If Kelly Whalen had a redemption ticket for every time someone has remarked about how lucky Lucky Leo’s arcade was to survive superstorm Sandy, she’d be well on her way to the 3 million points needed to claim an autographed Derek Jeter jersey.
Whether luck had anything to do with it, who can say? But parking a pickup truck inside the building to brace the ocean-facing storm doors and having a well-built foundation (courtesy of her grandfather, Leo Whalen, who founded the Seaside Heights business in 1953) probably helped, she says.
In any case, Lucky Leo’s, which has been open for several weeks now, stands as a blinking neon oasis of normalcy amid the wreckage that once was the world-famous Seaside Heights Boardwalk. At the moment, there are no boards upon which to walk, which lends a surreal quality to the view of the beach from inside the arcade.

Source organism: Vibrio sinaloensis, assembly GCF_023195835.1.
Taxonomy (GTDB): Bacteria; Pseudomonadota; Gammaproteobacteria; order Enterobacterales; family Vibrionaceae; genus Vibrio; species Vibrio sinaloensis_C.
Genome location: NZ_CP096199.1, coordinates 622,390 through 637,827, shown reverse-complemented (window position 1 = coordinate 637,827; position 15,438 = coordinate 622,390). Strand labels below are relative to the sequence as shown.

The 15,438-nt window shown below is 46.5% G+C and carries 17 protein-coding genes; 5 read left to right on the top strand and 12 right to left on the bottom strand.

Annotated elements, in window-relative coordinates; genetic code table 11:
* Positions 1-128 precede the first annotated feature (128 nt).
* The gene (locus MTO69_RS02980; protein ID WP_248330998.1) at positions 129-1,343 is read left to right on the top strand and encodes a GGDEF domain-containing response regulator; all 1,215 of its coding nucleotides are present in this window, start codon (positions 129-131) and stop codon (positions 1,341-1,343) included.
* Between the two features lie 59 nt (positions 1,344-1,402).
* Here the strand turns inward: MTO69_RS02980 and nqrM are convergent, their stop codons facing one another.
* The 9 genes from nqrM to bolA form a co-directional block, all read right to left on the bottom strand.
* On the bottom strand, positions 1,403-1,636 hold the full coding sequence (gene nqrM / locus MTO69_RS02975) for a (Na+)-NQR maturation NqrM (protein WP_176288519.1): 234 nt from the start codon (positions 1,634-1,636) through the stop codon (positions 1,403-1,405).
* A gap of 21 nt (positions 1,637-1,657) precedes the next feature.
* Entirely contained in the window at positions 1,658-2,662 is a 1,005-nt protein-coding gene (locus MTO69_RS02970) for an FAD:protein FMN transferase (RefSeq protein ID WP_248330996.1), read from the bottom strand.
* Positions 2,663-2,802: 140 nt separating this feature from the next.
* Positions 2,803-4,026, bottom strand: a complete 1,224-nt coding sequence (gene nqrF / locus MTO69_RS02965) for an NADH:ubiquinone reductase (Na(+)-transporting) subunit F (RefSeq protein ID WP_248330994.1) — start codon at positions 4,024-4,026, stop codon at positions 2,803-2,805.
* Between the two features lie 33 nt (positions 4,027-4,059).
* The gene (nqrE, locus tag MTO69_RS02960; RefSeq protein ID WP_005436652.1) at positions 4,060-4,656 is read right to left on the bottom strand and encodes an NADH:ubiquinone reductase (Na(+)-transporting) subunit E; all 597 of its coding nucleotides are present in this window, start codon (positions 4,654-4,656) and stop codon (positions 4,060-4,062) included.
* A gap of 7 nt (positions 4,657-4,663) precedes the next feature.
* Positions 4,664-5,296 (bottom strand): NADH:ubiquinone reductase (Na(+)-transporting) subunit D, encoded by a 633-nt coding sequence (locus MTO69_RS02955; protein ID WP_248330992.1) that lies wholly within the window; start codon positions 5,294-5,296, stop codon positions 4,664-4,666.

Kelly Whalen, 32, is the third generation of her family to manage Lucky Leo’s. She went away to college and gave acting a try in California for a while before deciding she wanted the kind of life, rooted at the Shore, that her parents and grandparents enjoyed. With all the years they’ve spent on the boardwalk, the Whalens figured they’d just about seen it all. Now, after Sandy, maybe they have.